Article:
Interests Combined

After walking away from volunteering at the track for a few years, I still maintained a keen interest in the sport and followed all of the major motorsport categories on TV. I even went back to the track sporadically as a spectator, camera in hand.

Taking photos from the spectator side of the fence, the same drive that pushed me to take better and better photos while travelling, also existed at the track. As I took more and more motorsport photos, I wanted them to showcase what drew me into the sport: the speed, the action and the bright, vibrant colours of the cars’ liveries.

Getting my camera out of “sports mode” took a few events. In fact, I don’t even think that’s an option on new DSLR and mirrorless cameras anymore, anyway. But once I did and started working on my panning and composition, my photos noticeably improved. That continued improvement encouraged me to go to more and more events as a spectator.

One Fateful Event

To this point, I’d been building a career in IT and taking photos just for fun. However, one fateful evening MOTOR Magazine were hosting a track night event at Sydney Motorsport Park, and I decided to go down and take some photos of it. Again, just for fun.

After sharing the photos on Facebook, a friend of mine who happened to work at MOTOR reached out about some of the shots I took, looking to feature them in an article in the magazine potentially. Not thinking much of it, I sent them a link to the photos that I took from the event. Completely unedited. However, to my surprise, they wanted to use a selection of those photos to be featured in a multi-page spread in the May 2013 issue of the magazine (featured below).

Prior to this, I never really thought that there was more to my photography than taking good photos for my own benefit, but having someone else (who actually knew a thing or two about the media, and working in the industry) show interest in my photos really sparked me to more actively pursue opportunities and take my photography even more seriously.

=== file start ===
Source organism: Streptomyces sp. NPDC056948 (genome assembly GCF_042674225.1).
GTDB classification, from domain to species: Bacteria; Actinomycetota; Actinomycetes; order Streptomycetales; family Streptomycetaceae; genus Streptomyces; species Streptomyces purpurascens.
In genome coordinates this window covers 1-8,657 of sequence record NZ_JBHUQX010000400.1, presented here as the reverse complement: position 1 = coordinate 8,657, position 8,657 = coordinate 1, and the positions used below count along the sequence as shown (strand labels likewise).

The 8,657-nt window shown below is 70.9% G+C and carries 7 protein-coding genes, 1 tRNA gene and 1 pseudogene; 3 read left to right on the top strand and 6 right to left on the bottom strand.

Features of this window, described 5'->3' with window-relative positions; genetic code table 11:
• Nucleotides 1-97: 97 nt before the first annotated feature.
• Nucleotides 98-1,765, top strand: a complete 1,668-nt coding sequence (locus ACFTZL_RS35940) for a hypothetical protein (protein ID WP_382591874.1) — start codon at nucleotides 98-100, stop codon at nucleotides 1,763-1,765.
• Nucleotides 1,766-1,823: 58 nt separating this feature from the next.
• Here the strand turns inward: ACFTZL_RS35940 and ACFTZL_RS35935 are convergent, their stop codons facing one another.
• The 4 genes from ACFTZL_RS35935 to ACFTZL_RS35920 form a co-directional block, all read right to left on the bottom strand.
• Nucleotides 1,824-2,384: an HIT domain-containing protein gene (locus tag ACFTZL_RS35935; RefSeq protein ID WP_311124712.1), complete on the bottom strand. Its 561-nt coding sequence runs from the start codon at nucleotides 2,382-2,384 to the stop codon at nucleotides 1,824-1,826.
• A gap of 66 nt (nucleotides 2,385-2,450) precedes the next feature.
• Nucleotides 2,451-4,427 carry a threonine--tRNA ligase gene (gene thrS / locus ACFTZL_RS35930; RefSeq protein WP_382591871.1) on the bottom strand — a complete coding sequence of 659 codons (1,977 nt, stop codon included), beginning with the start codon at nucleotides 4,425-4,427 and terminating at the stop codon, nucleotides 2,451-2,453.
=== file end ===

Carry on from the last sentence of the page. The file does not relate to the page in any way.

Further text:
Featured in MOTOR Magazine


In taking it more seriously, I made a conscious effort to get to even more events as a spectator and really work on my skills. In fact, I spent one entire weekend taking panning photos to fine-tune and smooth out my technique.

With each new event, not only did the composition of my photos improve, but so did my selection and editing technique. So when I seized the opportunity to pitch a few other automotive/motorsport events MOTOR that fit in with their brand, without the expectation of the photos being published, I could give them a better refined and edited selection of photos.

To be honest, at this point, I just wanted the experience. Fortunately, the team at the magazine were quite receptive to my ideas, and each of those events that I pitched turned into their own multi-page spreads for the magazine, which was quite cool.

If you’ve got copies of MOTOR Magazine from this time, you can see a considerable improvement in my subsequent features.


The one thing I tell everyone who wants to pursue motorsport photography seriously and try to make a career out of it is that you’ll need perseverance.

You can’t just show up to one event, take one amazing photo and have the world open up to you, despite what I said in the previous section. That wasn’t just the result of one photo. That was the culmination of years of practice, regardless of whether I was actively pursuing motorsport photography as a job or not.

Even then, that was only one publication that not even 12 months later would go through a change of ownership, consolidation and change of editorial team, which would ultimately mean they’d bring in their own preferred photographers. Unfortunately, that has and will always be part of the industry.